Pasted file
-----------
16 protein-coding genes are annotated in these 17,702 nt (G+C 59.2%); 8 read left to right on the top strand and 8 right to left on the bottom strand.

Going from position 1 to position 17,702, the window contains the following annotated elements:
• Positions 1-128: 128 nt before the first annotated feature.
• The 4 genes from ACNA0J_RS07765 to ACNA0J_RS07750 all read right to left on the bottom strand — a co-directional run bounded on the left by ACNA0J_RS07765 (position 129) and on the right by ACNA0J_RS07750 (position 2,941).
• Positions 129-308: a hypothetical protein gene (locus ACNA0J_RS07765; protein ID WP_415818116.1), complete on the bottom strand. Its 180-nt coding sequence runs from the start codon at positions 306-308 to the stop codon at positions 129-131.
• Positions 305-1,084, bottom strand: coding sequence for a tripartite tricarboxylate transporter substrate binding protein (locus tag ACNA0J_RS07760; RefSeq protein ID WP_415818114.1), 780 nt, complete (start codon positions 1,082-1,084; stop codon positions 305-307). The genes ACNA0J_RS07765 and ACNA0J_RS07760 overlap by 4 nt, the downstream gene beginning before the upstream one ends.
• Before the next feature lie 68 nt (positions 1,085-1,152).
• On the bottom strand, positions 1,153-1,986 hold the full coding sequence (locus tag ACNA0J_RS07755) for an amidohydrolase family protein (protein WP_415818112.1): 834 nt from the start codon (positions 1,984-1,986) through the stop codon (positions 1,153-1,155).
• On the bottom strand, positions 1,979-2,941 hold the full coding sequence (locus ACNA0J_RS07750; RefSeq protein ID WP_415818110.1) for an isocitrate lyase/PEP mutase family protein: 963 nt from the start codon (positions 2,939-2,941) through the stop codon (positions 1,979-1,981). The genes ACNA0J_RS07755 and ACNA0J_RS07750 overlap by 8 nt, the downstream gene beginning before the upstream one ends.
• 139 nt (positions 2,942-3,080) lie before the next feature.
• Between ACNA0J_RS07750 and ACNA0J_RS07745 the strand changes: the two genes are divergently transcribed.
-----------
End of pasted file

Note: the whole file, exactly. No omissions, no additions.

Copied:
16 protein-coding genes are annotated in these 17,702 nt (G+C 59.2%); 8 read left to right on the top strand and 8 right to left on the bottom strand.

Going from position 1 to position 17,702, the window contains the following annotated elements:
• Positions 1-128: 128 nt before the first annotated feature.
• The 4 genes from ACNA0J_RS07765 to ACNA0J_RS07750 all read right to left on the bottom strand — a co-directional run bounded on the left by ACNA0J_RS07765 (position 129) and on the right by ACNA0J_RS07750 (position 2,941).
• Positions 129-308: a hypothetical protein gene (locus ACNA0J_RS07765; protein ID WP_415818116.1), complete on the bottom strand. Its 180-nt coding sequence runs from the start codon at positions 306-308 to the stop codon at positions 129-131.
• Positions 305-1,084, bottom strand: coding sequence for a tripartite tricarboxylate transporter substrate binding protein (locus tag ACNA0J_RS07760; RefSeq protein ID WP_415818114.1), 780 nt, complete (start codon positions 1,082-1,084; stop codon positions 305-307). The genes ACNA0J_RS07765 and ACNA0J_RS07760 overlap by 4 nt, the downstream gene beginning before the upstream one ends.
• Before the next feature lie 68 nt (positions 1,085-1,152).
• On the bottom strand, positions 1,153-1,986 hold the full coding sequence (locus tag ACNA0J_RS07755) for an amidohydrolase family protein (protein WP_415818112.1): 834 nt from the start codon (positions 1,984-1,986) through the stop codon (positions 1,153-1,155).
• On the bottom strand, positions 1,979-2,941 hold the full coding sequence (locus ACNA0J_RS07750; RefSeq protein ID WP_415818110.1) for an isocitrate lyase/PEP mutase family protein: 963 nt from the start codon (positions 2,939-2,941) through the stop codon (positions 1,979-1,981). The genes ACNA0J_RS07755 and ACNA0J_RS07750 overlap by 8 nt, the downstream gene beginning before the upstream one ends.
• 139 nt (positions 2,942-3,080) lie before the next feature.
• Between ACNA0J_RS07750 and ACNA0J_RS07745 the strand changes: the two genes are divergently transcribed.